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Photos and text, unless otherwise noted, Copyright 2003,2004,2005,2006 - Alan M. Pavlik
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Consider:

"It is better to be drunk with loss and to beat the ground, than to let the deeper things gradually escape."

- I. Compton-Burnett, letter to Francis King (1969)

"Cynical realism – it is the intelligent man’s best excuse for doing nothing in an intolerable situation."

- Aldous Huxley, "Time Must Have a Stop"







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Tuesday, 2 December 2003

Topic: Election Notes
"A good fellow has passed away."

When I was living west of Rochester, New York in the seventies, Conable was my congressman, and he is one of the Republicans I gladly voted for over the years. Yes, I do vote for Republicans now and then. Of course, the bit about refusing to answer Nixon's letters and refusing to go to Nixon's funeral are classics. (See below.) And he really ticked off the first President Bush by being disloyal, or treasonous or whatever, when he decided to do his job at the World Bank, and not to what Bush wanted. Oh well. A good fellow. Would that there were now, still, people like this in the political world.

Barber Conable, 81; GOP Stalwart in Congress, Head of World Bank
Associated Press via the Los Angeles Times, Tuesday, December 02, 2003

ROCHESTER, N.Y. -- Barber B. Conable Jr., a Republican congressman for 20 years who was his party's standard bearer on taxes, trade and Social Security, has died. He was 81.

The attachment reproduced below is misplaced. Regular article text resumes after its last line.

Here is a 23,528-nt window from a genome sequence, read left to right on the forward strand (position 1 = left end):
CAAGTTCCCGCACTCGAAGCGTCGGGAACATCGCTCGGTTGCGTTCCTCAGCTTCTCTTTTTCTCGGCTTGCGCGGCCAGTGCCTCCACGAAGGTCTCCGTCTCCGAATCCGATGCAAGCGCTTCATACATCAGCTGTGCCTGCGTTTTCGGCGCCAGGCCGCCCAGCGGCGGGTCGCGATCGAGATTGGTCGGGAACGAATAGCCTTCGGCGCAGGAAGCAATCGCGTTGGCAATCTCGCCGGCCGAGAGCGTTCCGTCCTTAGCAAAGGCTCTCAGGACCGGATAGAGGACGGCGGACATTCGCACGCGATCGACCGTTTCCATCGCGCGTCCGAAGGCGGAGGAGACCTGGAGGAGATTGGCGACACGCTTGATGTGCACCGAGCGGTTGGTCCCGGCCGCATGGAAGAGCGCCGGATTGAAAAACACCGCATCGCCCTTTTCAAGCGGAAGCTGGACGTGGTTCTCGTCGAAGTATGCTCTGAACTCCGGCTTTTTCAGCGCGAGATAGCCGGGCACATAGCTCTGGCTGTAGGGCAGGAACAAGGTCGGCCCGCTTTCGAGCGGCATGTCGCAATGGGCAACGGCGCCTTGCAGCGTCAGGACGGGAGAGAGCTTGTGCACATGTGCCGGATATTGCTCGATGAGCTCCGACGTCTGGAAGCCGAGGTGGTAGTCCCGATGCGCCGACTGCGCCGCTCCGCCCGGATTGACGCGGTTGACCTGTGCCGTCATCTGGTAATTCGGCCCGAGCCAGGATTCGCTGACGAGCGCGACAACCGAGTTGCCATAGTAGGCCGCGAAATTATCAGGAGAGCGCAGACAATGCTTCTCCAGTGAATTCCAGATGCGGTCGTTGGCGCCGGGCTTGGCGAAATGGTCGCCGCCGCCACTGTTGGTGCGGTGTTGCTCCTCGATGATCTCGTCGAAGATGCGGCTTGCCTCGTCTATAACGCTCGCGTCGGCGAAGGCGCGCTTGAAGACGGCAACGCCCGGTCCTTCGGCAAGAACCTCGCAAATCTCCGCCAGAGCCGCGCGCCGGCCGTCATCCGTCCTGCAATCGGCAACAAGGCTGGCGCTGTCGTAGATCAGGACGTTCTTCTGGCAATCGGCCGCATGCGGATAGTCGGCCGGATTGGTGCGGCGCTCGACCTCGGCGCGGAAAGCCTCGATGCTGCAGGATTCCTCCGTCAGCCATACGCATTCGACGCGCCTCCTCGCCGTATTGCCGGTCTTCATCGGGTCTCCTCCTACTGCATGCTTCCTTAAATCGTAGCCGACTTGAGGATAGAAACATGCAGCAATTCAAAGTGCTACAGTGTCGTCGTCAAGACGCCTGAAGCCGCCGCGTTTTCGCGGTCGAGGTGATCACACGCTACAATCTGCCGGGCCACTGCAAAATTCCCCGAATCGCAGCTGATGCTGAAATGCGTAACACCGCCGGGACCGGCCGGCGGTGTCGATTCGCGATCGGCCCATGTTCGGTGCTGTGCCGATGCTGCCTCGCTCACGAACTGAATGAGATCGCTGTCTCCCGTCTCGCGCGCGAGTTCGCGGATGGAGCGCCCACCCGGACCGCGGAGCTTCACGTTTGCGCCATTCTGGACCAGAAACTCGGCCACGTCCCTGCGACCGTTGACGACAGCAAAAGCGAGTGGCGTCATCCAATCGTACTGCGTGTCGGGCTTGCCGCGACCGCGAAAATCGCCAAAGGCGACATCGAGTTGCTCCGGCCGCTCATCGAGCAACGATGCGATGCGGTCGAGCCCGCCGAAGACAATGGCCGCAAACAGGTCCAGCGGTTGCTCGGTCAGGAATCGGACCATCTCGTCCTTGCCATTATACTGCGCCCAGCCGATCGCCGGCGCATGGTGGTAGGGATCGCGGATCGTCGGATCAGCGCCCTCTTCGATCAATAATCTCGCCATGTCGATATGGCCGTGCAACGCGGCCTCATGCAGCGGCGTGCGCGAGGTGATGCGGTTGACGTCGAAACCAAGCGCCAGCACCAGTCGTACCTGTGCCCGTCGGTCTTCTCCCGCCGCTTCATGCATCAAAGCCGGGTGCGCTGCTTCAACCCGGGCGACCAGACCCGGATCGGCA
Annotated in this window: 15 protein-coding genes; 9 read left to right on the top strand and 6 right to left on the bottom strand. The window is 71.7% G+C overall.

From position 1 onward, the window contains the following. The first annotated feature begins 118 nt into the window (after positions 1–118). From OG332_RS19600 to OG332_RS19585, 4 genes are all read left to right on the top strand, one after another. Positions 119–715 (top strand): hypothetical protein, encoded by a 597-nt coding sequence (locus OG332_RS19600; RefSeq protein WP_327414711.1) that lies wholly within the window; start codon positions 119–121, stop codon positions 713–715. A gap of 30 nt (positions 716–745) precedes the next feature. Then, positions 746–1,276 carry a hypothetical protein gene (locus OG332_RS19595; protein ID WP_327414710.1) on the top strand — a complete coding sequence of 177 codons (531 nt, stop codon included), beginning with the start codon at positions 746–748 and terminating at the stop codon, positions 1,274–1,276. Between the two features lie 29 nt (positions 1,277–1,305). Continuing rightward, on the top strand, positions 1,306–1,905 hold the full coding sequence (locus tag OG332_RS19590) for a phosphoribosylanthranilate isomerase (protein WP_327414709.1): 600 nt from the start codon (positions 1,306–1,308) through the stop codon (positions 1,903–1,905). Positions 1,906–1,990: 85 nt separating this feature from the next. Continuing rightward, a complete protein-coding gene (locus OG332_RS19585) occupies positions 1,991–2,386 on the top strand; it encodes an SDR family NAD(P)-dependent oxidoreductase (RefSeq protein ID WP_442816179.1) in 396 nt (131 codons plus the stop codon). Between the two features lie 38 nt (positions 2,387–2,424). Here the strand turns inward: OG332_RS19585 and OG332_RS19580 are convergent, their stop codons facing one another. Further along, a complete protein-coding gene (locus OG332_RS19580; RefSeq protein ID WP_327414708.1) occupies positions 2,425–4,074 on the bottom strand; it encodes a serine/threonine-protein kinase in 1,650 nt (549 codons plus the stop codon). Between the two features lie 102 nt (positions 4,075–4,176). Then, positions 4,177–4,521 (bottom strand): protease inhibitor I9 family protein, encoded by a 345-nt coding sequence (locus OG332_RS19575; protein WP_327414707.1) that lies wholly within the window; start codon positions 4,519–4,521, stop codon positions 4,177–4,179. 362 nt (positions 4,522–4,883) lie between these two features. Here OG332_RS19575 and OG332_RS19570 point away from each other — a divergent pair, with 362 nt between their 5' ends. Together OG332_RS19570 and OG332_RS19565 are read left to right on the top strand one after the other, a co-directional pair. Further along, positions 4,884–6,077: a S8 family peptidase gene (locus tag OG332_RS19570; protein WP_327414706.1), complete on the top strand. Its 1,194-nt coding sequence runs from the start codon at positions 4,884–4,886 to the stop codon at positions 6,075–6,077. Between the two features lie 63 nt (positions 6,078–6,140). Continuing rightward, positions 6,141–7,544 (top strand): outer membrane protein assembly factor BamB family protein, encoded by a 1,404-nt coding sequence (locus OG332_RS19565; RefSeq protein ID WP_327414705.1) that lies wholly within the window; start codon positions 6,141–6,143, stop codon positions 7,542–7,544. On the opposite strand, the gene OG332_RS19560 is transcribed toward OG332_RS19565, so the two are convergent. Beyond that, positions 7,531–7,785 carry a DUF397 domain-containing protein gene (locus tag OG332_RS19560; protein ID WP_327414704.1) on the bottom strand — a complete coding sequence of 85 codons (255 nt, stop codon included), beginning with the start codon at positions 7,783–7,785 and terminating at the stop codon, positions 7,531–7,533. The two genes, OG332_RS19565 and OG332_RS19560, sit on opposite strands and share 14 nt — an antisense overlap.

Excerpts:

... Representing a largely rural section of western New York from 1965 to 1985, Conable rose to be the senior Republican on the powerful tax-writing House Ways and Means Committee while the GOP was the minority party.

From 1986 to 1991, he was president of the World Bank, the agency that lends billions of dollars to developing nations.

Among the high points of his years in Congress were forcing through the revenue-sharing law in 1972 and the Trade Reform Act of 1974, which cleared the way for U.S. negotiations on lowering tariff barriers.

There were also bitter disappointments, none greater than the betrayal he felt during Watergate after years of loyally backing President Nixon's policies. He later refused to answer Nixon's letters or attend his funeral.

... His friendship with George H.W. Bush, dating to their service together in Congress in the 1960s, turned sour after Bush ascended to the presidency in 1989.

Conable announced in early 1991 that he would not seek a second five-year term on the World Bank.

"He [Bush] thought I should be supporting an American agenda; I thought I was there to help the poor people," Conable said in an interview with Associated Press in 1998. "So I got the reputation of not being a team player, and that was the one thing George wouldn't stand for."

... It was no surprise when both parties judged him the "most respected" member of the House his final two years in office. "There never has been a better congressman," columnist George Will wrote.

Posted by Alan at 08:47 PST | Post Comment | Permalink
Updated: Tuesday, 9 December 2003 13:39 PST home

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